A short review of fecal indicator bacteria in tropical aquatic ecosystems: knowledge gaps and future directions.

Rochelle-Newall E, Nguyen TM, Le TP, Sengtaheuanghoung O, Ribolzi O - Front Microbiol (2015)

In developing countries the lack of adequate infrastructures means that contaminated water is used for domestic activities (A). During the rainy season when river and stream flow is high and temperatures are elevated children often play in water contaminated with latrine overflows (B).
© Copyright Policy - open-access
Related In: Results  -  Collection

License
Show All Figures
getmorefigures.php?uid=PMC4400915&req=5

Figure 1: In developing countries the lack of adequate infrastructures means that contaminated water is used for domestic activities (A). During the rainy season when river and stream flow is high and temperatures are elevated children often play in water contaminated with latrine overflows (B).
Mentions: In many countries, poor water quality continues to pose a major threat to human health and access to clean drinking water and adequate sanitation continues to be a major brake on development. It is estimated that on a global scale, diarrheal diseases are responsible for deaths of 1.8 million people annually, most of whom are children from developing countries (WHO, 2012). An estimated 88% of that burden is directly attributable to unsafe water supply, sanitation and hygiene. Indeed, in most developing countries access to clean drinking water and adequate sanitation remains a problem despite increases in recent years. The economic situation and lack of effective infrastructure means that a large proportion of the population relies on untreated surface and groundwater that can be highly contaminated. Moreover, river water subject to wastewater contamination is often used for washing of clothes and food utensils and for bathing and even cooking (Bain et al., 2014b; Figure 1). This is true for urban and peri-urban areas where population densities are high (Ashbolt, 2004; Kimani-Murage and Ngindu, 2007; Opisa et al., 2012; Bain et al., 2014b) as well as in rural areas where water supplies are often informal and therefore unregulated. Recent work has found that rural drinking water was more contaminated than that of urban water supplies in some parts of Africa and Asia (Bain et al., 2014a,b; Christenson et al., 2014). These authors found that over half the drinking water sources tested in Africa were contaminated as compared to 35% in Asia and that on average, over 40% of rural drinking water sources are contaminated as compared to only 12% in urban areas. Access to clean water is therefore a problem faced by both urban and rural populations in developing countries.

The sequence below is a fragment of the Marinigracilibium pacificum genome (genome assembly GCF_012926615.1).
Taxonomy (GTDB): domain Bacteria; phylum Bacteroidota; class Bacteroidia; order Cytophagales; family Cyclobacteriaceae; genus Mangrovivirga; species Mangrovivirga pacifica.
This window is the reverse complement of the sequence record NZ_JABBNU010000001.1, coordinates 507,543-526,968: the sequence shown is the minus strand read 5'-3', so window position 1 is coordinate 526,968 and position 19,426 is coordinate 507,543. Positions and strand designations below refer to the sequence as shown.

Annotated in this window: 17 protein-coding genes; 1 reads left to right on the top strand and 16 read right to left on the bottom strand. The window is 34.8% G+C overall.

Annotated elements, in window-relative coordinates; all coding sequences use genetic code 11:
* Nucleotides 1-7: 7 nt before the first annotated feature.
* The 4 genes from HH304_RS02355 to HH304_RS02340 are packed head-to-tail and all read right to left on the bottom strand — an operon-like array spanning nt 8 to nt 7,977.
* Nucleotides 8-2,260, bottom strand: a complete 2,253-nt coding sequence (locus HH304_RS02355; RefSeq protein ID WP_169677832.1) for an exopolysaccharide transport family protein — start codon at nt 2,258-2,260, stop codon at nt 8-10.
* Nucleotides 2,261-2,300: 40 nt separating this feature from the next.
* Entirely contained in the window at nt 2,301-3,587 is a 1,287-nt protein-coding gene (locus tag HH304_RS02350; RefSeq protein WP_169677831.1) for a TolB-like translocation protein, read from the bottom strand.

Bottom Line: This is all the more important in developing countries where significant proportions of the population often have little or no access to clean drinking water supplies.Therefore, recognizing and understanding the link between human activities, natural process and microbial functioning and their ultimate impacts on human health are prerequisites for reducing the risks to the exposed populations.We then highlight some of the knowledge gaps in order to stimulate future research in this field in the tropics.

View Article: PubMed Central - PubMed

Affiliation: iEES-Paris, UMR 7618 (IRD-UPMC-CNRS-INRA-Université Paris-Est, Université Paris 7), Centre IRD Bondy, France.

ABSTRACT
Given the high numbers of deaths and the debilitating nature of diseases caused by the use of unclean water it is imperative that we have an understanding of the factors that control the dispersion of water borne pathogens and their respective indicators. This is all the more important in developing countries where significant proportions of the population often have little or no access to clean drinking water supplies. Moreover, and notwithstanding the importance of these bacteria in terms of public health, at present little work exists on the persistence, transfer and proliferation of these pathogens and their respective indicator organisms, e.g., fecal indicator bacteria (FIB) such as Escherichia coli and fecal coliforms in humid tropical systems, such as are found in South East Asia or in the tropical regions of Africa. Both FIB and the waterborne pathogens they are supposed to indicate are particularly susceptible to shifts in water flow and quality and the predicted increases in rainfall and floods due to climate change will only exacerbate the problems of contamination. This will be furthermore compounded by the increasing urbanization and agricultural intensification that developing regions are experiencing. Therefore, recognizing and understanding the link between human activities, natural process and microbial functioning and their ultimate impacts on human health are prerequisites for reducing the risks to the exposed populations. Most of the existing work in tropical systems has been based on the application of temperate indicator organisms, models and mechanisms regardless of their applicability or appropriateness for tropical environments. Here, we present a short review on the factors that control FIB dynamics in temperate systems and discuss their applicability to tropical environments. We then highlight some of the knowledge gaps in order to stimulate future research in this field in the tropics.

No MeSH data available.


Related in: MedlinePlus